The game begins its life as the story of a human dilemma. Two suspects are arrested by the police for burglary. Because the police do not have sufficient evidence to convict either suspect, they can only secure a conviction if they are able to convince at least one of the two to confess the crime and implicate his partner. To coax the suspects to confess, the police offer each one the same deal. If either one of the two accused individuals testifies against his partner, he will be freed and his partner will receive a ten-year sentence. If both confess and testify against one another, each will receive a five-year sentence. If both remain silent, they will be sentenced to only six months in jail. These offers are made to the suspects in separate rooms.
The optimal choice for both partners in crime is to cooperate with one another by remaining silent. If they do so, each will earn only a six-month jail sentence. The optimal solution for the individual suspect is to “rat out” his partner, securing his own freedom. Because neither partner is capable of predicting the other’s choice the only “rational” decision is mutual betrayal.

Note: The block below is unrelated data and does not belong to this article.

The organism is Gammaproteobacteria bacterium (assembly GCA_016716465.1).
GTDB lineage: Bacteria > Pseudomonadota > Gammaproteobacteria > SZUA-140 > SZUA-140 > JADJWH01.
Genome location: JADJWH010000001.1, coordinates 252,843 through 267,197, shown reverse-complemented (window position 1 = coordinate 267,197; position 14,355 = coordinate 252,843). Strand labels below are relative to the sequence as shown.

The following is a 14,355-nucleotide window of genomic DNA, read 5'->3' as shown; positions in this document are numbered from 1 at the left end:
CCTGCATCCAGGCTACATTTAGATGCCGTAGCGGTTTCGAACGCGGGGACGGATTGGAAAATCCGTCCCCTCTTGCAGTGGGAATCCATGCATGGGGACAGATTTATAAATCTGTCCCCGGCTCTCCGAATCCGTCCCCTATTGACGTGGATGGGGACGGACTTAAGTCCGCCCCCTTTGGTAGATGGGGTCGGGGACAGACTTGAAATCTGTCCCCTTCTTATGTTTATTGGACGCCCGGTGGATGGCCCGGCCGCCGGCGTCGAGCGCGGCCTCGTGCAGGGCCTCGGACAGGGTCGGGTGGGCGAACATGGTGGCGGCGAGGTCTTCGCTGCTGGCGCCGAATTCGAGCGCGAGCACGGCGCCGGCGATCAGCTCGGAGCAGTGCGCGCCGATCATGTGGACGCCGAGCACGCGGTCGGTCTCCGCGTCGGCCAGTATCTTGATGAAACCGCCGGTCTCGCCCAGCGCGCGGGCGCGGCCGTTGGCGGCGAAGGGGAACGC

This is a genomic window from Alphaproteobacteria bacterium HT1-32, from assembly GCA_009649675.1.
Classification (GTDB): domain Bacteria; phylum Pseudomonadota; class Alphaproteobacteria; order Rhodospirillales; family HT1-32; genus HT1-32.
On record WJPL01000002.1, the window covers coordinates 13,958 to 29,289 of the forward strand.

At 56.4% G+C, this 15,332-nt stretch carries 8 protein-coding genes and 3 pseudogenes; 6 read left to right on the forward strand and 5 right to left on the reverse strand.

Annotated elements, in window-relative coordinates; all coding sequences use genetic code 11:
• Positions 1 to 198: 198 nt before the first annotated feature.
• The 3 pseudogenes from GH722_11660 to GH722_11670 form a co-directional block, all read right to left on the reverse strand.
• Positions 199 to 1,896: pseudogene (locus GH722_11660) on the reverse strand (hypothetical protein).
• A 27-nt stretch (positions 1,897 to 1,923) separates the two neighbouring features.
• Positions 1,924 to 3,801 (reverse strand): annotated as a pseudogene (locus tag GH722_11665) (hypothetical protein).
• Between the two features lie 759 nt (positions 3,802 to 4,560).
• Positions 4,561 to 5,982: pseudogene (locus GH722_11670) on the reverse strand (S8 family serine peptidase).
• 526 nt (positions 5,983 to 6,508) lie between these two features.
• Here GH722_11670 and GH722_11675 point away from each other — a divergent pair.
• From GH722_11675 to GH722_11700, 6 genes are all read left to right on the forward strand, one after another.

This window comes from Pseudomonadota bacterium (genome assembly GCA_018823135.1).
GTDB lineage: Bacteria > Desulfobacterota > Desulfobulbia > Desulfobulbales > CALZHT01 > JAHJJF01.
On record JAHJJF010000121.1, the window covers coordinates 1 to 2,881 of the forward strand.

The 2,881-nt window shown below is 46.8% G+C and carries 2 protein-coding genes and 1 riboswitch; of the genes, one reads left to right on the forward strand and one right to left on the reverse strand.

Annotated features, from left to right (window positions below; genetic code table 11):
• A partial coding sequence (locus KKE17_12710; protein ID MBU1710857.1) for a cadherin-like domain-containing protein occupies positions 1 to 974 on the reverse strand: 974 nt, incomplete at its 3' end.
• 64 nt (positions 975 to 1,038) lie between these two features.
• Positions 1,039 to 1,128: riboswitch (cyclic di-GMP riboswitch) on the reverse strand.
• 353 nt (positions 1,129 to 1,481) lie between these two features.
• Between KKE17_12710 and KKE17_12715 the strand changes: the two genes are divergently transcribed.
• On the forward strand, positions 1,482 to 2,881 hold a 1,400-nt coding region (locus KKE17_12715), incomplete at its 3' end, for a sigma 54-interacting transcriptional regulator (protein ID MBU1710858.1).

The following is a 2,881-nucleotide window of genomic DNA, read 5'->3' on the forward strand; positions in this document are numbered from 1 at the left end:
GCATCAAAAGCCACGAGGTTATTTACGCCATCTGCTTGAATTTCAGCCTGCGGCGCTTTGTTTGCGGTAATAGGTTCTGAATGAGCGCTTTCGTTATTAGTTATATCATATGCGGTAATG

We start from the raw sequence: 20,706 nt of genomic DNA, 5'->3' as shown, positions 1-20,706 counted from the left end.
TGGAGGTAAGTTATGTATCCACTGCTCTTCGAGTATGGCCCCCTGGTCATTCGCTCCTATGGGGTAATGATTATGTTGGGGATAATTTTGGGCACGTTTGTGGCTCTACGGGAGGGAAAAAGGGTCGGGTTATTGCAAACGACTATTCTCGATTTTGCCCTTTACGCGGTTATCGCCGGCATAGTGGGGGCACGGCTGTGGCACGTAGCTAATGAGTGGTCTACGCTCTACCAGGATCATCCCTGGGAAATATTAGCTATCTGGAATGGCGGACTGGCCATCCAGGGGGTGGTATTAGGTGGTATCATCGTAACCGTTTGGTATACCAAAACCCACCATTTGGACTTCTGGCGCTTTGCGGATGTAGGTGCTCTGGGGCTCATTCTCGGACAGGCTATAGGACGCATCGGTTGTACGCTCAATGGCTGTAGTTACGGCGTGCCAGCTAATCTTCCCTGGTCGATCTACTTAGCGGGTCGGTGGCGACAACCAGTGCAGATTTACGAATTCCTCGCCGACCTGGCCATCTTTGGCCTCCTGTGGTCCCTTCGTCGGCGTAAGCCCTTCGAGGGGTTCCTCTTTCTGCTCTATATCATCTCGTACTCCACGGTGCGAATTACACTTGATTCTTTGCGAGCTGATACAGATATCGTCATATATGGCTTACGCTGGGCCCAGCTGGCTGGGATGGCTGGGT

To learn the best means of resolving this dilemma, Professor Axelrod and others like him engaged their research subjects in repeated rounds – or “iterations” – of the game. Because our community life requires us to daily choose between cooperation and generosity on the one hand, and independence and selfishness on the other, this iterated prisoner’s dilemma best represented conflicts among our fellows in everyday life. Of the fifty iterated Prisoner Dilemma programs submitted to Professor Axelrod, one – named Tit for Tat – was the clear winner. Tit for Tat began each round of play with each new player by cooperating. If cooperative play was met with betrayal, Tit for Tat retaliated on the next occasion it “met” the non-cooperative gamer. Only if that program returned to cooperation would Tit for Tat do the same. Those programs that were designed to cooperate haphazardly or to continue cooperating in the face of betrayal, were repeatedly victimized.